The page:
In summary, in terms of observations mentioned above, the proposed method can effectively improve semantic segmentation, as well as reduce the prediction uncertainty through using the calibration error as weights of DL models to combine their predictions. Moreover, more individual DL models involved in the implementation of the proposed approach can further enhance the performance and prediction certainty, which meets the intuition of majority voting for bagging deep learning. To some extent, it is an effective method to combine advantages of these individual DL models to improve the task performance without complex implementations.

4 Related work

This paper aims to build a novel bagging learning method to implement COVID-19 semantic segmentation through combining bagging deep learning and model calibration. Semantic segmentation has achieved significant successes by developing deep learning models such as U-Net [32] and V-Net [42]. In the biomedical domain, there have been numerous techniques for lung segmentation with different purposes [43, 44]. The U-Net is an effective technique for segmenting both lung regions and lung lesions in COVID applications [45]. The U-Net built with fully convolutional network [32] has a U-shape architecture with two symmetric paths: encoding path and decoding path. The layers at the same level in two paths are connected by the shortcut connections, which is to learn better visual semantics as well as detailed contexture. Zhou et al. [46] proposed the UNet++ that inserts a nested convolutional structure between the encoding and decoding path. In addition, Milletari et al. [42] built V-Net using the residual blocks as the basic convolutional block, and optimized the network by a Dice loss. Furthermore, Shan et al. [47] built VB-Net for more efficient segmentation by equipping the convolutional blocks with the so-called bottleneck blocks. Moreover, U-Net and its variants have been developed, achieving reasonable segmentation results in COVID-19 diagnosis [48]. In recent years, attention mechanisms can learn the most discriminant part of the features in deep learning models. Oktay et al. [49] proposed an Attention U-Net to capture fine structures in medical images, thereby suitable for segmenting lesions and lung nodules in COVID-19 applications.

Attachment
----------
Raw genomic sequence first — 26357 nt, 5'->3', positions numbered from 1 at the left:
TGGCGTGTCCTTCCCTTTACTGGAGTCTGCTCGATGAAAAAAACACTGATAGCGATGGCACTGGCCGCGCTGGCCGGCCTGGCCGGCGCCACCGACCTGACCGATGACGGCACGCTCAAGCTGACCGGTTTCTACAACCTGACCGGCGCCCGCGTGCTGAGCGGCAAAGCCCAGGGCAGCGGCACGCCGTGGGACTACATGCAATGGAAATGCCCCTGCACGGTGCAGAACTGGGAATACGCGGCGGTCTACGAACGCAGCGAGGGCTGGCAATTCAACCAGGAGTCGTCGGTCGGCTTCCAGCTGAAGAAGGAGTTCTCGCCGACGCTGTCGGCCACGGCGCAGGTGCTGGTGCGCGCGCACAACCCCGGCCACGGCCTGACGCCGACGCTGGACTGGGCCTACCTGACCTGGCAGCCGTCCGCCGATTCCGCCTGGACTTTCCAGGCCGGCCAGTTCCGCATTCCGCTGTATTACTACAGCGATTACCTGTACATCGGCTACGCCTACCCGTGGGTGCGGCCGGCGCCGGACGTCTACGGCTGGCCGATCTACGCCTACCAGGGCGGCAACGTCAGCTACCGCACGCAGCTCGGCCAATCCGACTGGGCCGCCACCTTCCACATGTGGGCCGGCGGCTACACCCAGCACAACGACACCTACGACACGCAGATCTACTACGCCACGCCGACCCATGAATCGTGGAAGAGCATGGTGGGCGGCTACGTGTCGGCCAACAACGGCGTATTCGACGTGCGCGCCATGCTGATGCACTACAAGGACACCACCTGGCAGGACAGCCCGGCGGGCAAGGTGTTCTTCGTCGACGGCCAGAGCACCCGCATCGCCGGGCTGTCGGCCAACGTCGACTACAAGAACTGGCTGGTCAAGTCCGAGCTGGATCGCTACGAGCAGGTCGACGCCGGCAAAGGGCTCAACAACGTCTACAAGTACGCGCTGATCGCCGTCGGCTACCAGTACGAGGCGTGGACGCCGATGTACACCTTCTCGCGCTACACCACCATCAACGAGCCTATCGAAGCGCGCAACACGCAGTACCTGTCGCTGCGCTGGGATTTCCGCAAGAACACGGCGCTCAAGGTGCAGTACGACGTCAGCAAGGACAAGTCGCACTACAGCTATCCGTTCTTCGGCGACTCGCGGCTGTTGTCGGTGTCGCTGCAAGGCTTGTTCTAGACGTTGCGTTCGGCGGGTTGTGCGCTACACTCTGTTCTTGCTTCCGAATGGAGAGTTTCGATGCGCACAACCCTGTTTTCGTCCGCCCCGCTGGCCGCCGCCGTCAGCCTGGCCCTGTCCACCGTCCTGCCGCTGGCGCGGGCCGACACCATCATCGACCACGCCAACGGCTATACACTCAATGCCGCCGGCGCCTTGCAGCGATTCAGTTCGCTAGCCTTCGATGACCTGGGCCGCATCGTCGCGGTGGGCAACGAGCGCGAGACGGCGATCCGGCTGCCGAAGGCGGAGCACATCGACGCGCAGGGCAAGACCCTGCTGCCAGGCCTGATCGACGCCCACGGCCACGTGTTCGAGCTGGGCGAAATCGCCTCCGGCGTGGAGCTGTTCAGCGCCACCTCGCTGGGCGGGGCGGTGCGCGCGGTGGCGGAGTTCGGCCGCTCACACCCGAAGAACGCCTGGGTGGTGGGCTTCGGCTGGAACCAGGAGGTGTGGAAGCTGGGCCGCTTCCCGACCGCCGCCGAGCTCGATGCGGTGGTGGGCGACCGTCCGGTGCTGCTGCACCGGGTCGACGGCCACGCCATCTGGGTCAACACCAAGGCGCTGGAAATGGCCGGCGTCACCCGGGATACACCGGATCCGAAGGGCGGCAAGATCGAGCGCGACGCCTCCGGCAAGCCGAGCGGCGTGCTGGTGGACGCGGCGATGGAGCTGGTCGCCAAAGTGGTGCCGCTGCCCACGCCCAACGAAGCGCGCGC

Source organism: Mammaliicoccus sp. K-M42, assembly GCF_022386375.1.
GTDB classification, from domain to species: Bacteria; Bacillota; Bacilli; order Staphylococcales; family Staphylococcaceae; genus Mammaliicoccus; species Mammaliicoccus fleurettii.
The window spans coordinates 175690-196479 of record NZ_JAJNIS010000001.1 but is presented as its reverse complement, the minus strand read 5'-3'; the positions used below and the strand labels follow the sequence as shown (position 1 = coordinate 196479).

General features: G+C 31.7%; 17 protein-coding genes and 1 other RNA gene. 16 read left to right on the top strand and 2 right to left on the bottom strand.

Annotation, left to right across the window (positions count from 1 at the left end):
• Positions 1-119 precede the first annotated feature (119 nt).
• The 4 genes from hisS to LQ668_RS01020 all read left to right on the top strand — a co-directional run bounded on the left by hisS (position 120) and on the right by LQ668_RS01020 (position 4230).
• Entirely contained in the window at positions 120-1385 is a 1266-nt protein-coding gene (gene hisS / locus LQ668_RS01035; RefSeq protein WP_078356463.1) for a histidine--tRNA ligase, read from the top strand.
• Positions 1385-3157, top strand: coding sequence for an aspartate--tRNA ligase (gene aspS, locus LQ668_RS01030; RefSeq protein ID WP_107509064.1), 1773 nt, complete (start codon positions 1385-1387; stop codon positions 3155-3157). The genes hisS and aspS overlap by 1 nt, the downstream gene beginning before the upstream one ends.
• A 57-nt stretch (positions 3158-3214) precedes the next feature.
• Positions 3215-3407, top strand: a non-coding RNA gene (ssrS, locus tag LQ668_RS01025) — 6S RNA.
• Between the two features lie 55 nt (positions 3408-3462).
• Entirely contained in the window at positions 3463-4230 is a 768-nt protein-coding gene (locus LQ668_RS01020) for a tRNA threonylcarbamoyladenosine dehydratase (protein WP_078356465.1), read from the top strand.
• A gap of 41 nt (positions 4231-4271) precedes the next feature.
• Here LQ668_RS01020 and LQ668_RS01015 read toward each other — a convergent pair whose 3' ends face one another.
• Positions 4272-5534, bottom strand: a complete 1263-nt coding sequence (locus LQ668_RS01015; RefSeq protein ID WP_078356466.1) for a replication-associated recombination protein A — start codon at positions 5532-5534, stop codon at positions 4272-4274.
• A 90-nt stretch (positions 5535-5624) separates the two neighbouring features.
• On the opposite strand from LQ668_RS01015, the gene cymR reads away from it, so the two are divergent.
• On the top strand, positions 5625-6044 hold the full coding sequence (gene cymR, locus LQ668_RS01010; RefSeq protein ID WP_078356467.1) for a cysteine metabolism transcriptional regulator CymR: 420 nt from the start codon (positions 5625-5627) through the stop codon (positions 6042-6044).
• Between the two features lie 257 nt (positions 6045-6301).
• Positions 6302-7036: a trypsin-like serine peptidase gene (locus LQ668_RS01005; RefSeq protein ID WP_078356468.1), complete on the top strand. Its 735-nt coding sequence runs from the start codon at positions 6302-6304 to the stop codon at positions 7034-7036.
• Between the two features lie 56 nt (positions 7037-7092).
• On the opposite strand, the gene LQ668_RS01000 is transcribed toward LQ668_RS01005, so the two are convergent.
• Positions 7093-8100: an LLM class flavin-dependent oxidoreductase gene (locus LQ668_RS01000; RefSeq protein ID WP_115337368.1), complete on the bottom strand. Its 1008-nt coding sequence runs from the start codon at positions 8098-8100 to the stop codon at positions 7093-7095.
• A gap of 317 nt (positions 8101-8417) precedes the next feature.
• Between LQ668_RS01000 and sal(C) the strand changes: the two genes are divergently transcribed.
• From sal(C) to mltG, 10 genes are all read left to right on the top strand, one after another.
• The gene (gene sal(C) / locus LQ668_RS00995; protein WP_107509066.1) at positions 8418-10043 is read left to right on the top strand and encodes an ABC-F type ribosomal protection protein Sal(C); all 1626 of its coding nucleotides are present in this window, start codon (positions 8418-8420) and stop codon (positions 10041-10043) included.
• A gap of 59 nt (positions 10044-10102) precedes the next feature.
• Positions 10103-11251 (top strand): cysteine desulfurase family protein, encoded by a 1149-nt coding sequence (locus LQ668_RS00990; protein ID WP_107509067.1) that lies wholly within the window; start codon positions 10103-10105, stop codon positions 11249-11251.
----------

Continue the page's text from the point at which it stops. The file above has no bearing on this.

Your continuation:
Safety-critical applications like medical image processing [50], autonomous driving [51], and precipitation forecasting [52] not only require high accuracy, but also need high prediction uncertainty measured by the model calibration. Two categories of methods are proposed to calculate the model calibration, namely, Bayesian-based and Non-Bayesian-based. Bayesian-based methods refer to Bayesian neural networks that estimates prediction/model uncertainty based on Bayesian process. The main concern of such methods is associate with its high computation complex and prior assumption on model weights. To reduce the computation complexity and enhance the scalability of Bayesian neural networks for data analysis on larger datasets, Hernández-Lobato et al. [53] proposed probabilistic back-propagation for learning Bayesian neural networks. Non-Bayesian-based methods develop various strategies such as model ensemble [54] and prior assumption on predictions [55] to estimate the prediction uncertainty, which is to reduce the cost of estimating the uncertainty. To reduce computation cost and training difficulty, Lakshminarayanan et al. [54] proposed deep ensemble that is simply to implement, trained in a parallel manner, requires less hyper-parameter tuning, and estimates high quality predictive uncertainty. However, it is very tricky to obtain the optimal number of individual models to build deep ensemble for various applications. Moreover, to reduce the cost of the memory usage and inference of Bayesian neural networks and deep ensembles, Liu et al. [56] proposed approaches to estimate uncertainty by building only one neural networks with two steps: 1) Measuring the distance between testing samples and training samples; 2) Implementing spectral-normalized neural Gaussian process (SNGP) that is to improve the measurement of the distance by adding a weight normalization step during training and replacing the output layer with a Gaussian process. However, experimental results on dialog intent detection indicated that deep ensemble performed better than the proposed method on many evaluation metrics such as accuracy. Recently, Wilson et al. [57] systematically summarized Bayesian deep learning and claimed that deep ensemble can be treated as approximate Bayesian marginalization of model parameters. On the other side, they also claimed that Bayesian methods were not perfect regarding prior assumptions on model weights.

In terms of previous work on model calibration and semantic segmentation, we proposed the calibrated ensemble model to not only enhance performance on semantic segmentation, but also reduce the prediction uncertainty.

5 Conclusion and future work

In this paper, a novel bagging deep learning model is proposed for COVID-19 image segmentation on chest x-ray images. It combines the model calibration and traditional bagging learning to not only enhance the segmentation performance, but also improve the prediction certainty that is extremely important to high-risk applications in biomedical domain. We validate the proposed method on a large chest x-ray dataset that is associated with COVID-19. Experimental results demonstrate that the proposed model could recognize the lung region more effectively through comparing with state-of-the-art baselines. For the future work, we plan to extend the proposed model for building an end-to-end model for both COVID-19 image classification and image segmentation.